Education for the less Educated

47 million students in India dropout at 10th standard. What happens to this huge potential labor force? For a large chunk (mainly girls) this is the last taste of education as most will get married or join the unorganized sector, few get back to school after a break and the remaining majority join some kind of unskilled labor. This last chunk of unskilled labor at some point wants to upskill, get credited and progress. The opportunities are immense they could join ITI’s (Industrial training institutes), join private skilling institutes or avail skilling opportunities through the Pradhan Mantri Kaushal Vikas Yojana.  http://pmkvyofficial.org/Index.aspx

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Regardless of immense opportunities, India’s skilling levels and skill development initiatives have been a huge disappointment. Here’s why:

  • Employers: Very few employers value skilled labor, everyone complains about not having employable workers but very few reward skilled labor with higher salaries. If industry cant provide monetary incentive for skilled labor then why would anyone go for it?

skillgap-industries_030913112819

  • Absurd Salary Standards: Imagine a 18 year old, who gets certified to be a sewing machine operator or a AC repair mechanic. The average starting salaries for both these jobs is around 7-8K a month. As soon as enters the workforce he realizes that a private driver, or a home cook, or even a contract Gardner,or a cashier at the retail chain pays better than his job. All these later jobs dont require any skilling and there arent many courses that he could take and be certified. The guy wonders why he took a course anyways when he could have learnt on the job with his uncle and made better money? Ask any private skilling company or even the government about attrition rates post short term certification course upon placement and I can bet noone would answer or the answer would be a big embarrassment.
  • Too many Players: Skilling in India is provided by NGO’s, Government run schools, colleges, ITI’s, Private education companies,businesses like manufacturing houses, hospitals, retail giants who rather get funded to train a few and hire back for their own good and companies that have nothing to do with education but want to utilize their CSR funds. Its a mess, as only a few train with true intent and follow standards.
  • Room for Profit?: This is a catch 22 situation for private players who view skilling the millions of Indians as a potential opportunity. Firstly the price point has to be relatively low to suit the target segment. The infra requirement to set up training for any kind of sensible skills like hard skills, trade,IT etc is rather high. Government and the skill councils do give out subsidies but the schemes are developed to benefit the student more than the training body. The government is right in its way because the route for the student has to be affordable but then why bring in so many private players who end up teaching crappy courses that only lead to a wasted certificate.

Dear Government, Fortunately or unfortunately I have been a part of the skilling initiative and worked with the Ministries of Rural Development, Healthcare,Textiles and Higher Education. And I am not writing to vent or play a blame game. I am writing because I really care, I cared for this cause when I was in the work force and I care even now as a citizen. I do not claim to be any sort of guru but I do not want to write a post just hi-lighting whats wrong, I do want to give some of my suggestions to get it right.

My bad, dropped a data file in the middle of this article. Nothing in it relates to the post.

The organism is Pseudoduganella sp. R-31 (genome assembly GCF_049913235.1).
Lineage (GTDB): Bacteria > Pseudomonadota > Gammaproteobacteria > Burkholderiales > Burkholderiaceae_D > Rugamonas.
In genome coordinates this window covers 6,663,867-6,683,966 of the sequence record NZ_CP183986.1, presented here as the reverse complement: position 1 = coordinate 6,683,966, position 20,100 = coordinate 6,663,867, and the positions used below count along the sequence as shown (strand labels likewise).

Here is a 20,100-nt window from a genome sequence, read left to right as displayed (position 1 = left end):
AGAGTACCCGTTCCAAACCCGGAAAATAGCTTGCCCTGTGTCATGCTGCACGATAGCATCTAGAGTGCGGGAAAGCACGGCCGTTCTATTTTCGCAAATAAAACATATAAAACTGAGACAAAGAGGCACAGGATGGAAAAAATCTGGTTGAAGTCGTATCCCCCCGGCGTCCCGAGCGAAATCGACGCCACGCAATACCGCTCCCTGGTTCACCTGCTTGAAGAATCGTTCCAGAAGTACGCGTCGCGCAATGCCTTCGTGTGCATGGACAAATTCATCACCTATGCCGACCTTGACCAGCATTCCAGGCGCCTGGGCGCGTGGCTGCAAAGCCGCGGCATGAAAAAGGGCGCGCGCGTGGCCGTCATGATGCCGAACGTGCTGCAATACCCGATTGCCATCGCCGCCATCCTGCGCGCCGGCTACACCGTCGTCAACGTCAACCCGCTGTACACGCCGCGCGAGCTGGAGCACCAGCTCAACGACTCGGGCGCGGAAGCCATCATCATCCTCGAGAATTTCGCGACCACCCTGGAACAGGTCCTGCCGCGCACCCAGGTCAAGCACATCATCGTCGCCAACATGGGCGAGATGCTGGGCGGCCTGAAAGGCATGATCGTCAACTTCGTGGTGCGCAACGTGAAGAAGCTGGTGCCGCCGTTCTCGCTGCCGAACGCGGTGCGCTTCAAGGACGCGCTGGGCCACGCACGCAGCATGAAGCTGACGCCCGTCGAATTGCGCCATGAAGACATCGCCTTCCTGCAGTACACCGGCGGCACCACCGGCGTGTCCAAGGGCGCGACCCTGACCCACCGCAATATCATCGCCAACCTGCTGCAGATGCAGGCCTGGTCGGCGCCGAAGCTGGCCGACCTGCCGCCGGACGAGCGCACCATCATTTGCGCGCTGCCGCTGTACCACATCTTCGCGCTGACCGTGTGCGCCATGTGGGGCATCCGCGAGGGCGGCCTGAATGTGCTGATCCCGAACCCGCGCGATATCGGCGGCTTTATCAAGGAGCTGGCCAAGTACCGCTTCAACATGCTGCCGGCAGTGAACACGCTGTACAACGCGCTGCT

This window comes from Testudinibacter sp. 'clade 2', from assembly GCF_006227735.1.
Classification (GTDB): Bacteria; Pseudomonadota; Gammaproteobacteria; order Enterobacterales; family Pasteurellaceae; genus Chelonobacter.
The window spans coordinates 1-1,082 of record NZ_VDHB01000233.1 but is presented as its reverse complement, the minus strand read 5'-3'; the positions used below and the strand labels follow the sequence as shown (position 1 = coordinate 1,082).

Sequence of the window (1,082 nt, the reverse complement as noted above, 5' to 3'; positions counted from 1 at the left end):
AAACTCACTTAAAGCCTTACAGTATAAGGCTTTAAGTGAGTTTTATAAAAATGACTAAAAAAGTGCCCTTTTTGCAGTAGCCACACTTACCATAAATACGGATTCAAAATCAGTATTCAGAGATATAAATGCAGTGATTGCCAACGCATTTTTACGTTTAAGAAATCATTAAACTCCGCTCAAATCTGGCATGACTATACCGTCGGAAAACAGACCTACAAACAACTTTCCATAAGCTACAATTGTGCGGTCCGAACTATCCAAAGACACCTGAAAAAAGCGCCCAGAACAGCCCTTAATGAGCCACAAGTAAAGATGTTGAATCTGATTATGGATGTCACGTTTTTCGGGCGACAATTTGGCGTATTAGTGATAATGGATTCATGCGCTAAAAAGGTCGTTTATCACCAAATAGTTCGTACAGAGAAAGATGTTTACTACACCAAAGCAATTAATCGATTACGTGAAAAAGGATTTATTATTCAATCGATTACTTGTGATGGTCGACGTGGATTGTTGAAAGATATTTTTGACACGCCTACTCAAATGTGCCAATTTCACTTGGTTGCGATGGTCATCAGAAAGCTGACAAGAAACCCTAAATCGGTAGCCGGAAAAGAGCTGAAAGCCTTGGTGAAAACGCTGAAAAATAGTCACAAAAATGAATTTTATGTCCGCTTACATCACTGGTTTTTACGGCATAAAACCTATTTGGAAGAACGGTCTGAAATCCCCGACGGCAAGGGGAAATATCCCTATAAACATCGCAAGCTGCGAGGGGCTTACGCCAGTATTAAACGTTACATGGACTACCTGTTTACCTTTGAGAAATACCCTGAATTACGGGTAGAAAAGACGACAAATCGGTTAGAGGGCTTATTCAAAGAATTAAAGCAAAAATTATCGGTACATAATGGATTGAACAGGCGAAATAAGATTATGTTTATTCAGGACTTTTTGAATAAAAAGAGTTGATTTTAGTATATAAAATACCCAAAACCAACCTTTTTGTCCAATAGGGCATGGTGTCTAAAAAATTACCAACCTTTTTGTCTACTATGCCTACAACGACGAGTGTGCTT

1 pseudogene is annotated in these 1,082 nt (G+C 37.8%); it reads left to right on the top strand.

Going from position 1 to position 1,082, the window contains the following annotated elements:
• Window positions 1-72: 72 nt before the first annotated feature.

1. Build a State Level Community College Model: Community colleges are the next level of ITI’s. Please upgrade the rotting ITI’s into something that is worthy of skilling and certifying our workforce. Tailor the courses in these community colleges to suit the demand of the state’s industry.  Get away from never ending white papers and framework designing, all  this paper work is really eating away valuable time. A community college invites all to get skilled, upskilled, certified and really does wonders develop industry connects. And DO NOT invite tenders, private players can only be partners in infra, certifications, employment…but you as the government have to own up to laying the foundations of these institutions.
  2. Cookie Cutter Model: Please abolish trainings that are of no use. A one month training in data entry or retail salesman would do no good to anyone. Put some intellect to it and help the poor chap be proud to be working in an industry that pays for his efforts. If drivers,cooks and gardners are in demand then offer similar courses, the certification might not be valued immediately but the skills sure would be.
  3. Track Alumni: Its been more than 15 years that the Indian government has given thought to the young and unskilled labor. Thought has lead to various efforts – some remarkable but most have died a slow death from planning commission directives to implementation on the ground. Its time now to track the beneficiaries and work this data to modify and improve the standards. We have to shift away from thousands of make shift centers to worthy educational institutes.

Europe is an excellent example where trade certifications are valued at par with university degrees. At par, doesnt always mean similar salary levels. At par when it comes to opportunity to grow and feel respected. Ideally a 10th drop out should be able to get a mechanics certificate, work as a apprentice while making a respectable income and should have the opportunity to build his experience up to get a university degree if he/she aspires.

Give fair opportunity for all who aspire.

#AtoZChallenge

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